WE'VE ALL HEARD of Carternomics and Reganomics, but how about Andersonomics? What does anyone know about the economic policy of the independent candidate for president, John Anderson? The answer is, very little -- although, if the truth be told, Carternomics and Reaganomics, as they bend easily in the political wind, sometimes defy definition.

In any event, I wrote after the Reagon-Anderson debate that the white-haired congressman from Illinois had come up -- in my mind -- with some of the same tired phrases about fiscal integrity in seeking the solution to inflation. I argued that the nation, instead, desperately needs an "incomes policy" -- that is, the frank intervention by the government to hold down prices and wages.

That brought a pained response from Anderson, who insisted that he does, in fact, support such a policy, although he failed to mention it during the debate.

SEATED AT HIS desk in the Longworth House Office Building, Anderson gave me what I think is a complete rundown on his economic views, which defy categorization as "liberal" or "conservative." This is a summary of Andersonomics:

Wage-price intervention. Anderson would rely on the use of the tax system, as suggested by the late Arthur M. Okun and others , to encourage compliance with government standards on wage and price increases. "I would be willing to accept a greater degree of intervention than either Carter or Reagan would admit is necessary," he said.

Industrial policy. He favors, rebuilding uncompetitive sectors of U.S. society through loan guarantees, but stops short of bailouts. (He voted against the Chrysler loan.)

Trade and protectionism. Anderson says he opposes high tariffs and quotas on imports. But in the current domestic auto crisis, Anderson backs a voluntary agreement to hold back Japanese imports.

Tax cuts. We must forego them in 1981 because there are more important national goals, such as "addressing poverty in the inner cities," or rebuilding the nation's transportation system, which is in "scandalous" shape. He says, "I just don't but fundamentally the argument that (high tax levels) are what is responsible for the poor performance of the American economy." But he favors changes in the tax law to encourage capital investment, rather than "ginning up the economy with a general tax cut that will cause people to buy more. Buy more what?"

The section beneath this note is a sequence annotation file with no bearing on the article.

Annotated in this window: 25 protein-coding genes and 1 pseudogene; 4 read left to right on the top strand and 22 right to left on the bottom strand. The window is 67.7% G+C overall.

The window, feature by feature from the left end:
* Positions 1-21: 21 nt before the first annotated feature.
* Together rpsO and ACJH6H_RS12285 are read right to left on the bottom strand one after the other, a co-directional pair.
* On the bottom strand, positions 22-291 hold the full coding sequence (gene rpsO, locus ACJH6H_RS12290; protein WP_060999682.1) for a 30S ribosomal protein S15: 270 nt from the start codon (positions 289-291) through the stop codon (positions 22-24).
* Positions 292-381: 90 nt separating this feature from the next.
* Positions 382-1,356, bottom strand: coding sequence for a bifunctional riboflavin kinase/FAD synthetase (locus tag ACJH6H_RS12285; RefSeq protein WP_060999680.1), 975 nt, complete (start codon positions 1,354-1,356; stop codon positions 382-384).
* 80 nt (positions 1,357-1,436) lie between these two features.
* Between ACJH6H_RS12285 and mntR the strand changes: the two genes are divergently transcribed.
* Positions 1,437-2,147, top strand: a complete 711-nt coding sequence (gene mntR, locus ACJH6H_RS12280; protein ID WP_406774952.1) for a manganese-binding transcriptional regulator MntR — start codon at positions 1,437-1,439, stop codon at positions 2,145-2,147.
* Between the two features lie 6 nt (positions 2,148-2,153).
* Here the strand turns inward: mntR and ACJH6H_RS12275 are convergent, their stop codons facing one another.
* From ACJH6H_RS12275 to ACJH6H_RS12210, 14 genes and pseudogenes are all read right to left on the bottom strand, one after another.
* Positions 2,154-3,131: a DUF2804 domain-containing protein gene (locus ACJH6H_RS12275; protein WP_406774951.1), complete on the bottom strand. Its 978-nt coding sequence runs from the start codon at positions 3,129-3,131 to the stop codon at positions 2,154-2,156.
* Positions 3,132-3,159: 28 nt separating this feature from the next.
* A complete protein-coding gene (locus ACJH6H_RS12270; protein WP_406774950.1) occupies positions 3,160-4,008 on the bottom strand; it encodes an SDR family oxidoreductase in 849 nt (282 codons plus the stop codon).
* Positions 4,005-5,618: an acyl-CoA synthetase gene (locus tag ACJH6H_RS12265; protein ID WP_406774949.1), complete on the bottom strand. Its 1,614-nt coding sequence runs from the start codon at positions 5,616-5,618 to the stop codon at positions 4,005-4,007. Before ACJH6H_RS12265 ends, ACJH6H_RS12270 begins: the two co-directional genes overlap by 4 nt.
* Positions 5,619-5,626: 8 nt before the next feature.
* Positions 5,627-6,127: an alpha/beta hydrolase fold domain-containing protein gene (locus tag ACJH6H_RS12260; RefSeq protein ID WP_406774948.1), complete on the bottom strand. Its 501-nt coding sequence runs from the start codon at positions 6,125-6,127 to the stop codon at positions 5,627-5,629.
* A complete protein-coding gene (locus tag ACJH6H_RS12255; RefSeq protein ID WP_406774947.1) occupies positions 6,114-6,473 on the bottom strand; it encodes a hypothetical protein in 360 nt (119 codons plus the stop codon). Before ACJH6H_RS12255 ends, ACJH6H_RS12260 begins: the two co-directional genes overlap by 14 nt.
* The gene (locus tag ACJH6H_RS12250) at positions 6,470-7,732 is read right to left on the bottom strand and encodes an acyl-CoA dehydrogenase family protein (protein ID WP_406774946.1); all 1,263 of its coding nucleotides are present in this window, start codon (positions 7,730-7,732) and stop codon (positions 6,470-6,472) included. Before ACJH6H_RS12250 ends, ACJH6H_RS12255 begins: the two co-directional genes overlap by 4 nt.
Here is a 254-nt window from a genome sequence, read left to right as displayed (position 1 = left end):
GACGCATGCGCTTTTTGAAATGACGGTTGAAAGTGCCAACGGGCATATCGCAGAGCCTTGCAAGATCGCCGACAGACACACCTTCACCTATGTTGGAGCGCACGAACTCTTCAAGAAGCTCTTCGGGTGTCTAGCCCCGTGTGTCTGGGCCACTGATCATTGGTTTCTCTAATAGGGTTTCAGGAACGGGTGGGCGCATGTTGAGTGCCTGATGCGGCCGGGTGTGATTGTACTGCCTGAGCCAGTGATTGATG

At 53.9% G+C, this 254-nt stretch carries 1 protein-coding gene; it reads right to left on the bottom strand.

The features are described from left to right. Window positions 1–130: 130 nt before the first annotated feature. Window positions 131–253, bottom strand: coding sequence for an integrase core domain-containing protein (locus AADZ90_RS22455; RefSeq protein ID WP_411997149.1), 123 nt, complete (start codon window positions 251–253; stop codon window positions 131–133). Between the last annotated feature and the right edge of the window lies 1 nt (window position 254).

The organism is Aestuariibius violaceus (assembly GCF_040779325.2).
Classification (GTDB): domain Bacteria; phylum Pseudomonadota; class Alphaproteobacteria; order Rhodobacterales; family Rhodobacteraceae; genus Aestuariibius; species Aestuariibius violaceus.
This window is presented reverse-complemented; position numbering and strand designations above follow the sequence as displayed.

Monetary policy. There is excessive reliance on monetary policy "as the sole and exclusive tool that is now being used to try to control inflation."

Energy. His proposal for a 50-cent-a-gallon tax on gasoline is well known. Beyond that, he would encourage investment in rebuilding urban transportation systems, as part of a comprehensive conservation program. He also would put pressure on the Organization of Petroleum Exporting Countries to maintain stable prices, and support efforts to develop new energy sources in the Third World.

International aid. Anderson complains that the United States gives only one-quarter of one percent of its gross national produce as aid for the poor countries. He says he regrets that at a recent United Nations meeting, "we somehow got painted into a corner whereby we were the fellows wearing the black hats. That shouldn't be. We should be demonstrating that the Western capitalist world is willing to try with transfers of tecnology and more generous capital flows to make it possible for these countries to build up their economies. I think we are misreading some very clear signs of how grim the future can become."

Economic advisers. Who would be the kind of economic advisers Anderson would bring with him to Washington? As a secretary of Treasury or chairman of the council of economic advisers, Anderson says he likes New York banker Felix Rohatyn, although Rohatyn has recently jumped to Carter, saying Anderson can't be elected. He likes the ideas offered by conservation Harvard University economist Hendrik Houihakker on producitivity, and the liberal ideas of Robert eisner of Northwestern University relating to the use of wage credits to tackle the problem of chronically disadvantaged youth.

WHAT DOES all this add up to? Anderson regards himself as neither liberal nor conservative in the usual sense, but eclectic. A tax-based incomes policy goes beyong what Carter has been willing to buy so far, (although some noises are being made about looking at it next year if the president is reelected). He is thoughtful, and exceptionally well-informed. He can run off the appropriate economic statistics in a manner reminiscent of, say, Jimmy Carter.

On the other hand, there is a lot of hard-nosed fiscal conservatism in Anderson's makeup. He's not selling Reagan's laissez-faire line, but he'd like to cut out federal government largess that permits, for example, "the construction of too many convention centers and shopping malls."

And how does he deal with the argument that an independent could not get an economic, or any other, program through congress? on that Anderson seems sure of himself. He says, "I really believe that something as dramatic as the election of an independent would signal to all members of Congress, Republican and Democrat, that the country wanted a change, a very fundamental change -- one that would take the kind of consensus we haven't had until now."